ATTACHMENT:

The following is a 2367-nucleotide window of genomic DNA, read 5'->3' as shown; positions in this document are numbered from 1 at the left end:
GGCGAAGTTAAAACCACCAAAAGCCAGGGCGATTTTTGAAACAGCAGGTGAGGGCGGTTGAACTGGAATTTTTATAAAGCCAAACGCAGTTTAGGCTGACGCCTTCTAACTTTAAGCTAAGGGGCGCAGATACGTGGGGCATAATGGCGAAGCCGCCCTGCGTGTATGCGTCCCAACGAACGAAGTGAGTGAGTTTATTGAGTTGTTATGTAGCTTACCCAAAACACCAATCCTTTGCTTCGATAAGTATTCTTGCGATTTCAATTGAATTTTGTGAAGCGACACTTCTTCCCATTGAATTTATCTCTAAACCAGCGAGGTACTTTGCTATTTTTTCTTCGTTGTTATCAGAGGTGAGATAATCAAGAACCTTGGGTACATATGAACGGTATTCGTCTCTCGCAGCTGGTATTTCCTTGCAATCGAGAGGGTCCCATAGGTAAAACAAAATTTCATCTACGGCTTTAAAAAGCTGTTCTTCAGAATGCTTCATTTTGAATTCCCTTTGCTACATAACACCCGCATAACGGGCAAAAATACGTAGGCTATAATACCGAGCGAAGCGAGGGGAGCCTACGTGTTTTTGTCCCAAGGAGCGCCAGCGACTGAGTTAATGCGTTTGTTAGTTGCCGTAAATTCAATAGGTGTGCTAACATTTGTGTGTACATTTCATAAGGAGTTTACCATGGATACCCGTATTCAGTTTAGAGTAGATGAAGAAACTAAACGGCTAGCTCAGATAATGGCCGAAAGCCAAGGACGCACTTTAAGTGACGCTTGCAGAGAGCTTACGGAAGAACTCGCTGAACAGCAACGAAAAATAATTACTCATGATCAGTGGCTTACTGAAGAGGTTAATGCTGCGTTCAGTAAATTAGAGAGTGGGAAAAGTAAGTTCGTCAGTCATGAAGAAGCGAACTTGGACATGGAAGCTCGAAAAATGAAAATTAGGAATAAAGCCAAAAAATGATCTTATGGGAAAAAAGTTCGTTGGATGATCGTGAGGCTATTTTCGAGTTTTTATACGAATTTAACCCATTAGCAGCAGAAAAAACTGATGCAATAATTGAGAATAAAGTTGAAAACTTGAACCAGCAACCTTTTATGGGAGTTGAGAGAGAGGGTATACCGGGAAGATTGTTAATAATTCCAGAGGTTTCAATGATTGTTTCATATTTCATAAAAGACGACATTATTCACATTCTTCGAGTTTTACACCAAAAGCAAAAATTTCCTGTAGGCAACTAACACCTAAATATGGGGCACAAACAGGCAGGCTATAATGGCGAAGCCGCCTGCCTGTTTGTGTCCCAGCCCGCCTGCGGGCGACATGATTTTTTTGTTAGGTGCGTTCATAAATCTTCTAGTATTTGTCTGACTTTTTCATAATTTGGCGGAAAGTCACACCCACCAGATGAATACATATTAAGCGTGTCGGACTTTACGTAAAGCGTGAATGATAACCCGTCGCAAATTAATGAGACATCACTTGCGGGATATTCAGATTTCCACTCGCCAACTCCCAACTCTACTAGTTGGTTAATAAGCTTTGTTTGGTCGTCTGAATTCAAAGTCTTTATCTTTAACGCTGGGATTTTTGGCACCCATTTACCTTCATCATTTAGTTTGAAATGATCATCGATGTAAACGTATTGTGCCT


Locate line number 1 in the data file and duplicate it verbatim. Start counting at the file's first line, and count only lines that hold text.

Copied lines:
The following is a 2367-nucleotide window of genomic DNA, read 5'->3' as shown; positions in this document are numbered from 1 at the left end: